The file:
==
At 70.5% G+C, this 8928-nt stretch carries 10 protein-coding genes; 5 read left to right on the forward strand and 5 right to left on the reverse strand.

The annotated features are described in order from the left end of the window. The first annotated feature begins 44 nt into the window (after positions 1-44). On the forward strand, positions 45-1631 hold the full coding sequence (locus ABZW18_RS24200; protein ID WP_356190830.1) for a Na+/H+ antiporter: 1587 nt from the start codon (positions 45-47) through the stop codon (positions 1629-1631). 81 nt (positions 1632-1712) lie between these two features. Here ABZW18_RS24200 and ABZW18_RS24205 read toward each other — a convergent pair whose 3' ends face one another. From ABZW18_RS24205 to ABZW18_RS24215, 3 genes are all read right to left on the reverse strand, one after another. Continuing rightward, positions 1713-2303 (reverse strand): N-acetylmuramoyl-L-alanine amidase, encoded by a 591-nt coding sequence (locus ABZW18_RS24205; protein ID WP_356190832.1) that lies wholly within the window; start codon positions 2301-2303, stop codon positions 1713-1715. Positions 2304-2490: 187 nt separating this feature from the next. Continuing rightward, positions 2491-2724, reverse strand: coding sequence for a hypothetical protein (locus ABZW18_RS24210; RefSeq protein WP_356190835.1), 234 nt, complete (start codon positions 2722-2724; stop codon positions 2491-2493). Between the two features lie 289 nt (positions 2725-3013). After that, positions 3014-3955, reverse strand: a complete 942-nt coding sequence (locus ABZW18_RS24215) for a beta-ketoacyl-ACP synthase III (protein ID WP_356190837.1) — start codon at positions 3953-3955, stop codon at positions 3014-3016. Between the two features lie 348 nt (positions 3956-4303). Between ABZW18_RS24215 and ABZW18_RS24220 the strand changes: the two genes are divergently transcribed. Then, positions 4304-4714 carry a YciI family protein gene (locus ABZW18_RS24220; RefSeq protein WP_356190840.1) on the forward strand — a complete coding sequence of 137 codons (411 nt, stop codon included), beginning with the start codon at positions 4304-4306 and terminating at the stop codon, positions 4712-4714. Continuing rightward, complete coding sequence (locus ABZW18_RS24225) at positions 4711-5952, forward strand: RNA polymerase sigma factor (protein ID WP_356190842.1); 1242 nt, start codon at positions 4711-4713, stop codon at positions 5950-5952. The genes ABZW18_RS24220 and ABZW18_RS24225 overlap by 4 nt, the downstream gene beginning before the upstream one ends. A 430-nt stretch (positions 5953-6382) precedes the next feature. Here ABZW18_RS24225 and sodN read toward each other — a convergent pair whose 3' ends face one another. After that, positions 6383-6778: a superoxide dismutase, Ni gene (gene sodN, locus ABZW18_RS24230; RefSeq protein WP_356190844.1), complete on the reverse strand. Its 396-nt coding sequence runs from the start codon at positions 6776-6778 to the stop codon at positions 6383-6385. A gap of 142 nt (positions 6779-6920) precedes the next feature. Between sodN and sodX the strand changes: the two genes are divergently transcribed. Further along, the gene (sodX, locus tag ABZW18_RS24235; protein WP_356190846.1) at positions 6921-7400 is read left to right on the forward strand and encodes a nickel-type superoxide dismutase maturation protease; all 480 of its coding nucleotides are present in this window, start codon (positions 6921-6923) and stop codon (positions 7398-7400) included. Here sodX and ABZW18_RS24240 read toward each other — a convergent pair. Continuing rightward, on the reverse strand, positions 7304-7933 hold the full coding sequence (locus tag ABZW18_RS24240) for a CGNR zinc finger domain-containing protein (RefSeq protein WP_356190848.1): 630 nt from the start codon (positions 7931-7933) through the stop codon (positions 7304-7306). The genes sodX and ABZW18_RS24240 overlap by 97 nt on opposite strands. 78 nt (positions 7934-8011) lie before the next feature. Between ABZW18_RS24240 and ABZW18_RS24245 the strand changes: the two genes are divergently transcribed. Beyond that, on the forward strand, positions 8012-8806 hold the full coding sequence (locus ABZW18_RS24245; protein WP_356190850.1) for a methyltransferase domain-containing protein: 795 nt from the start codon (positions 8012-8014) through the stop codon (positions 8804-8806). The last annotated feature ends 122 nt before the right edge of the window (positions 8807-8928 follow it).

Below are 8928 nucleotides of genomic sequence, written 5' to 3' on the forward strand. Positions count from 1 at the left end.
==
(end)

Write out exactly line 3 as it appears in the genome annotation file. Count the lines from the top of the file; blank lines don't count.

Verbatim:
Below are 8928 nucleotides of genomic sequence, written 5' to 3' on the forward strand. Positions count from 1 at the left end.